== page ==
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Wednesday, June 18, 2003

What Calpundit Taught Me About Taxes.

Kevin Drum had a post about WMDs with a throw-away line referring to several groups of cranks, including believers in the Gold Standard. I am here going to quote some of the comments I participated in, ignoring much, including a pointless flame war I should never have let myself get dragged into.

I wrote: Re: The Gold Standard. I just need to be convinced on this. I used to be a libertarian and supported the gold standard for ideological reasons. I am now a liberal, and am willing to be convinced otherwise. But I just can't help wondering, if money isn't a promise for something tangible, WHAT IS IT? Why exactly does this piece of paper printed by the government mean anything, if it promises nothing? This is not an argument, I sincerely want to know the answers. Plus, I am not a fan of Fed Chairman Allan Greenspan, but it seems extreme to call him a "crank", particularly on matters related to monetary policy.

Kevin responded: "Money is anything that the government accepts as payment of taxes.

This really isn't a joke. "Money" is a remarkably ephemeral concept, and this definition works pretty well."

I responded: "Wow, Kevin, now I know why I read you.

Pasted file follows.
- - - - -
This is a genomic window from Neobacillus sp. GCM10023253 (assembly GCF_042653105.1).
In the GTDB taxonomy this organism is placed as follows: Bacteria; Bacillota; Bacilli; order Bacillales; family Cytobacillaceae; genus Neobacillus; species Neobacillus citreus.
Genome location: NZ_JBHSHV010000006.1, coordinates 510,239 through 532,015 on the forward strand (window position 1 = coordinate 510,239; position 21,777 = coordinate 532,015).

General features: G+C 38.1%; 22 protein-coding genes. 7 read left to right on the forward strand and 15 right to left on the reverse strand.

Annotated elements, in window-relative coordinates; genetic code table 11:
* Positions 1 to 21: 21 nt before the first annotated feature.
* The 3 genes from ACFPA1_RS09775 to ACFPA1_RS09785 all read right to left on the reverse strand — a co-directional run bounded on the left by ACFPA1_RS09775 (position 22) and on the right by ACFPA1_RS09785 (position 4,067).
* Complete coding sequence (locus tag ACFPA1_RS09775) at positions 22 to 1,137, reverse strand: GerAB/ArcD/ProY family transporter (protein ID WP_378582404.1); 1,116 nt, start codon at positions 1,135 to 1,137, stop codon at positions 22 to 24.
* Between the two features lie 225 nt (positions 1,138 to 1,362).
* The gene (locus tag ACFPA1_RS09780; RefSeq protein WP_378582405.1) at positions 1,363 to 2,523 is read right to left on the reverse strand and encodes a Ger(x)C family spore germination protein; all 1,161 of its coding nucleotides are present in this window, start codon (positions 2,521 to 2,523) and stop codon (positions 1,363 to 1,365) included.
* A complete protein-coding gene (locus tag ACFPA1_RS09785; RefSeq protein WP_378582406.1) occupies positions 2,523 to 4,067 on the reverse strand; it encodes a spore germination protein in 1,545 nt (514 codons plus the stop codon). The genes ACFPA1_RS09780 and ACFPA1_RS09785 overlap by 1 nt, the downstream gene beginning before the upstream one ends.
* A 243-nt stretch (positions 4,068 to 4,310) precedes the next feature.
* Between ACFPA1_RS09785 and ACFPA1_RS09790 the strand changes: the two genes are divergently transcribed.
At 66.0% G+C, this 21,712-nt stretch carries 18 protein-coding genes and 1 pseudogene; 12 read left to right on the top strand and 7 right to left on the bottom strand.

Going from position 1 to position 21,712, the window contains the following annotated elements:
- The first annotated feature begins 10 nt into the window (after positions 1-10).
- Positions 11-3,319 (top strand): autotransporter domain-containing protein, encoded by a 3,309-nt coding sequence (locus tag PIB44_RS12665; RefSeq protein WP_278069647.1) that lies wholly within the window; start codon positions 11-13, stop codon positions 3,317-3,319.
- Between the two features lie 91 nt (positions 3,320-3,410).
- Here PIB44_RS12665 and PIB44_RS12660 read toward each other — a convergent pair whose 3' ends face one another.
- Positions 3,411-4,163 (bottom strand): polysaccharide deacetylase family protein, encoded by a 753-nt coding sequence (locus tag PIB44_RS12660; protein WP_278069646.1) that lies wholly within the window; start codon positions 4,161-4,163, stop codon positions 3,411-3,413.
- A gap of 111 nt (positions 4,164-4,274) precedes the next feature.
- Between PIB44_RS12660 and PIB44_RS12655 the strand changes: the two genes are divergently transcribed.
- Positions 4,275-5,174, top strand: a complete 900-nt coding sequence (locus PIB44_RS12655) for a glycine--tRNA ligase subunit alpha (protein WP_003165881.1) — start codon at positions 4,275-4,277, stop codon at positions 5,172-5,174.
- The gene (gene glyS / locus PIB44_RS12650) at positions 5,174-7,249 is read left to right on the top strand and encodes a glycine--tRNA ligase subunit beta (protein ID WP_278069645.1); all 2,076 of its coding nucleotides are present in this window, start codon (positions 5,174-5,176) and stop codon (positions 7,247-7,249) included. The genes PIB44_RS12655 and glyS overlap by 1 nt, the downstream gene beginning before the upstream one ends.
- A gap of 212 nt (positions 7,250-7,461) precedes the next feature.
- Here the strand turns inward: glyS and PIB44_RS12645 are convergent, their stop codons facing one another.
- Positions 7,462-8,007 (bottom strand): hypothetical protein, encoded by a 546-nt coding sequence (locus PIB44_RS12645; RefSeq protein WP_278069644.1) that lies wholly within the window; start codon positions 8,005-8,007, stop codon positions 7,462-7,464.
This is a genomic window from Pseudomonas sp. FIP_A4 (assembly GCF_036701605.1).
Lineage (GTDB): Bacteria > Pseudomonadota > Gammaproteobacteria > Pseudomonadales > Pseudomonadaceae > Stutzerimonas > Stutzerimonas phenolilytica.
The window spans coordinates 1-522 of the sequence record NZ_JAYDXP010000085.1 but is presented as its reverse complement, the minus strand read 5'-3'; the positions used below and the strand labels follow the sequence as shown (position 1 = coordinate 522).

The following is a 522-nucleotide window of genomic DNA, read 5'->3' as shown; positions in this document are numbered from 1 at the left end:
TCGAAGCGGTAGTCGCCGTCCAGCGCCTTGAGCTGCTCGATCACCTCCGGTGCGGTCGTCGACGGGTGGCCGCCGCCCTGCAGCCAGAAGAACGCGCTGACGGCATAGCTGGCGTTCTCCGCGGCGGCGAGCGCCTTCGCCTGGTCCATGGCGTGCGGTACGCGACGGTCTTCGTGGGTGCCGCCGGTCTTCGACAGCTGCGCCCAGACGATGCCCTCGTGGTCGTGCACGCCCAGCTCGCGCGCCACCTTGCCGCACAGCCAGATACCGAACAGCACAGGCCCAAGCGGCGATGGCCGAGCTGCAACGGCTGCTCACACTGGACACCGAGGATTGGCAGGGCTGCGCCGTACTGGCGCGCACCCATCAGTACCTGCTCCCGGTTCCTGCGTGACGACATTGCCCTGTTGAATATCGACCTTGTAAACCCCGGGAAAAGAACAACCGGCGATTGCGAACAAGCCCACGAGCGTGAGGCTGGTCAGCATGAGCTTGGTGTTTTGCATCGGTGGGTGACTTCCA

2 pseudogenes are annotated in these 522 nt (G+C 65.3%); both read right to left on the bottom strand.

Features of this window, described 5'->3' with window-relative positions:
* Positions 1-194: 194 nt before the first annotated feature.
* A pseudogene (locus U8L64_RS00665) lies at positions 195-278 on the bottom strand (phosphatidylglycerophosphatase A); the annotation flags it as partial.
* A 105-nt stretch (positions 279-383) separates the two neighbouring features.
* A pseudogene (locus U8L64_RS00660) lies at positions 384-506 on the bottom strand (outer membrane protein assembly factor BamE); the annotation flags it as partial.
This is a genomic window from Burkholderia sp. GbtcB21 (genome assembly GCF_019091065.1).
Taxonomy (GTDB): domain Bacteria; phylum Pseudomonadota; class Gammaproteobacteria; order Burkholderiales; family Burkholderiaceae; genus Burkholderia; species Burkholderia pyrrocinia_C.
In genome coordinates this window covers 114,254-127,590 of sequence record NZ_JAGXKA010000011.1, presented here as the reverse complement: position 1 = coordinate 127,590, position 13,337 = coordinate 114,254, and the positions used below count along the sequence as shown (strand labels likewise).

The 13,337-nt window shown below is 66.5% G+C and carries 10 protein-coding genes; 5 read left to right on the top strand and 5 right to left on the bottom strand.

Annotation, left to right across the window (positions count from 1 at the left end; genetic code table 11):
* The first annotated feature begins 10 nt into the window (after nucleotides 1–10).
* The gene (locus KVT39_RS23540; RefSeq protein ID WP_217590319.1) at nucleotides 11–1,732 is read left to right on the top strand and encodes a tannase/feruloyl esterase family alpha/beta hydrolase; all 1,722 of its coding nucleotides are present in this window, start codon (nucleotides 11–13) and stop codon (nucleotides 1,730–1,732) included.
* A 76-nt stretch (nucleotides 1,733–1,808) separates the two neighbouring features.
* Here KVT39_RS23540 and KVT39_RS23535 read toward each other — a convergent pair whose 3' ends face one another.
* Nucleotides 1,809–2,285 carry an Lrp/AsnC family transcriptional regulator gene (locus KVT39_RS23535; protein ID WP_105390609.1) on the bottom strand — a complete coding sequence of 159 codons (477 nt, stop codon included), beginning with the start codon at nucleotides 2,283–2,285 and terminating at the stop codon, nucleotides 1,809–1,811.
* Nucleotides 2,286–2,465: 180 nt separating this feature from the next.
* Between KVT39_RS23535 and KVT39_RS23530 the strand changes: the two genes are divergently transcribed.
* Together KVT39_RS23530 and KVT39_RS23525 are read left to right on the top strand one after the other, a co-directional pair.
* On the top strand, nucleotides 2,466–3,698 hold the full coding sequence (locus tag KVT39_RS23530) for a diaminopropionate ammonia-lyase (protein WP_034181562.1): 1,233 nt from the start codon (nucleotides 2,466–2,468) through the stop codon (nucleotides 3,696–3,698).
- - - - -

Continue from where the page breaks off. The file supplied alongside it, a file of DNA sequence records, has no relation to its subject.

First, let me re-frame my question with an analogy. Government hires Bob to build a bridge. Bob builds the bridge, and then the government gives Bob a bunch of green pieces of paper. Bob says, what are these things, and why do I want them? Under the gold standard, the government says, "These are promises for a specific amount of gold. You can trade them with me for the gold, or with anyone who might want the gold." I was wondering, without backing, what does the government tell Bob? Why should Bob want these pieces of paper? What value to they have?
Kevin gave me the answer: "Well, Bob, these pieces of paper are things that people give us to prevent us from sending them to jail. You can give us some of the pieces of paper if you don't want to go to jail, and you can trade them with other people who don't want to go to jail."
Damn, THAT'S value. And I feel stupid not recognizing this before, being a tax guy myself.

The rest of you can cut it with that "facilitating the trade of goods and services and backed by the trust of the U.S. government" shit. Kevin gave me my answer. Paper currency has value because it is backed by the coercive power of the U.S. government.

I was a libertarian because I was afraid of coercive power and did not think that ANYONE should have such power, even the majority. I have become a liberal because I have come to realize that even capitalism and property require coercive power to operate, and the best solution is to put that power in the hands of an open, rule-based, democratic process. Kevin's answer is both brutally honest AND fits my current world view. Consider me convinced."

Later in another post, I wrote, "The fundamental truth of libertarianism is that everything the government does is backed by coercive power. The fundamental flaw of libertarianism is the belief that markets are or can operate free of coercive backing. Liberals realize the fundamental flaw, but many try to talk about their programs without acknowledging the truth. Although I am now a liberal, I struggle to continue to acknowledge the harsh reality."

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